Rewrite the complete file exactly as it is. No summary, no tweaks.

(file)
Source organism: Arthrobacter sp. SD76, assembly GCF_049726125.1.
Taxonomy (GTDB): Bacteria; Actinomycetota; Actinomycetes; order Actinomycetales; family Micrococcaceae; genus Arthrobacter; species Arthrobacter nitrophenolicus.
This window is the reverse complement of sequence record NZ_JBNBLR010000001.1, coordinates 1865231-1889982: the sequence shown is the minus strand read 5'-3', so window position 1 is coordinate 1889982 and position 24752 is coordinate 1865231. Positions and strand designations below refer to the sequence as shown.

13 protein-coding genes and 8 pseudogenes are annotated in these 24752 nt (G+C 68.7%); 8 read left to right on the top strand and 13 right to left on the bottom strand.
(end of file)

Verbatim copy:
Source organism: Arthrobacter sp. SD76, assembly GCF_049726125.1.
Taxonomy (GTDB): Bacteria; Actinomycetota; Actinomycetes; order Actinomycetales; family Micrococcaceae; genus Arthrobacter; species Arthrobacter nitrophenolicus.
This window is the reverse complement of sequence record NZ_JBNBLR010000001.1, coordinates 1865231-1889982: the sequence shown is the minus strand read 5'-3', so window position 1 is coordinate 1889982 and position 24752 is coordinate 1865231. Positions and strand designations below refer to the sequence as shown.

13 protein-coding genes and 8 pseudogenes are annotated in these 24752 nt (G+C 68.7%); 8 read left to right on the top strand and 13 right to left on the bottom strand.